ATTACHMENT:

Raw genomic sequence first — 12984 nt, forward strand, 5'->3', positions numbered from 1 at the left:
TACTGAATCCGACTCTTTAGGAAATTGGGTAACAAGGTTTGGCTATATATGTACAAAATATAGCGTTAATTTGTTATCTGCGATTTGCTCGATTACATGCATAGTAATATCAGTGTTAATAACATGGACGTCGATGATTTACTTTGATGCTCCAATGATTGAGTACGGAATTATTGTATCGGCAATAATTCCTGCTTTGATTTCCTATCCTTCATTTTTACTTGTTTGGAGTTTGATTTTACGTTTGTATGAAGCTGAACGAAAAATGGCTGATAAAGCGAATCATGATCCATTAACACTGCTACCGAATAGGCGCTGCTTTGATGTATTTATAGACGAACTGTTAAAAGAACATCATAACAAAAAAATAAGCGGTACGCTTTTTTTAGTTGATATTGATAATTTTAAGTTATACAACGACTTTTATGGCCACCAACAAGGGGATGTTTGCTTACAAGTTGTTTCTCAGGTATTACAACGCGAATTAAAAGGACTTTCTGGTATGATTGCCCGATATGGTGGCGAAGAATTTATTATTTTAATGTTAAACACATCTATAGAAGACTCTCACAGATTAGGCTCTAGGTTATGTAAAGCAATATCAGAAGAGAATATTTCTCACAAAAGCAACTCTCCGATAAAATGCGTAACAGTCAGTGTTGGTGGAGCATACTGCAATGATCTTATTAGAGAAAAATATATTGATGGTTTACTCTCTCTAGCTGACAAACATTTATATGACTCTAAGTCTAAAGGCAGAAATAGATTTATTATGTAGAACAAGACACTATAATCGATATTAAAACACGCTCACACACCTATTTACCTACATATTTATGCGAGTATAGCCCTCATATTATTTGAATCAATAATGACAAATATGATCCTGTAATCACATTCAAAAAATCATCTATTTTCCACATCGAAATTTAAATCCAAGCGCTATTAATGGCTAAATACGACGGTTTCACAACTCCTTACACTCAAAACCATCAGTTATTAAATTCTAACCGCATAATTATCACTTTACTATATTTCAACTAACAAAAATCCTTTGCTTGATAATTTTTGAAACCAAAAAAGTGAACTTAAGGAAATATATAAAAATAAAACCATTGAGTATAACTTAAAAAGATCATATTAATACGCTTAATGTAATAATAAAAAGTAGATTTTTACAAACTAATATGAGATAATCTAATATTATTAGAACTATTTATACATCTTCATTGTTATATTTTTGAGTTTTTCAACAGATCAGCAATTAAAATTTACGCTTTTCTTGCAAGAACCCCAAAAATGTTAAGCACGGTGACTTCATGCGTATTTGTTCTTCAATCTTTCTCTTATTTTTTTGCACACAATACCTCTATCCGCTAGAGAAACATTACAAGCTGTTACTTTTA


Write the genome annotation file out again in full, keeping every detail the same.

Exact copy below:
Raw genomic sequence first — 12984 nt, forward strand, 5'->3', positions numbered from 1 at the left:
TACTGAATCCGACTCTTTAGGAAATTGGGTAACAAGGTTTGGCTATATATGTACAAAATATAGCGTTAATTTGTTATCTGCGATTTGCTCGATTACATGCATAGTAATATCAGTGTTAATAACATGGACGTCGATGATTTACTTTGATGCTCCAATGATTGAGTACGGAATTATTGTATCGGCAATAATTCCTGCTTTGATTTCCTATCCTTCATTTTTACTTGTTTGGAGTTTGATTTTACGTTTGTATGAAGCTGAACGAAAAATGGCTGATAAAGCGAATCATGATCCATTAACACTGCTACCGAATAGGCGCTGCTTTGATGTATTTATAGACGAACTGTTAAAAGAACATCATAACAAAAAAATAAGCGGTACGCTTTTTTTAGTTGATATTGATAATTTTAAGTTATACAACGACTTTTATGGCCACCAACAAGGGGATGTTTGCTTACAAGTTGTTTCTCAGGTATTACAACGCGAATTAAAAGGACTTTCTGGTATGATTGCCCGATATGGTGGCGAAGAATTTATTATTTTAATGTTAAACACATCTATAGAAGACTCTCACAGATTAGGCTCTAGGTTATGTAAAGCAATATCAGAAGAGAATATTTCTCACAAAAGCAACTCTCCGATAAAATGCGTAACAGTCAGTGTTGGTGGAGCATACTGCAATGATCTTATTAGAGAAAAATATATTGATGGTTTACTCTCTCTAGCTGACAAACATTTATATGACTCTAAGTCTAAAGGCAGAAATAGATTTATTATGTAGAACAAGACACTATAATCGATATTAAAACACGCTCACACACCTATTTACCTACATATTTATGCGAGTATAGCCCTCATATTATTTGAATCAATAATGACAAATATGATCCTGTAATCACATTCAAAAAATCATCTATTTTCCACATCGAAATTTAAATCCAAGCGCTATTAATGGCTAAATACGACGGTTTCACAACTCCTTACACTCAAAACCATCAGTTATTAAATTCTAACCGCATAATTATCACTTTACTATATTTCAACTAACAAAAATCCTTTGCTTGATAATTTTTGAAACCAAAAAAGTGAACTTAAGGAAATATATAAAAATAAAACCATTGAGTATAACTTAAAAAGATCATATTAATACGCTTAATGTAATAATAAAAAGTAGATTTTTACAAACTAATATGAGATAATCTAATATTATTAGAACTATTTATACATCTTCATTGTTATATTTTTGAGTTTTTCAACAGATCAGCAATTAAAATTTACGCTTTTCTTGCAAGAACCCCAAAAATGTTAAGCACGGTGACTTCATGCGTATTTGTTCTTCAATCTTTCTCTTATTTTTTTGCACACAATACCTCTATCCGCTAGAGAAACATTACAAGCTGTTACTTTTA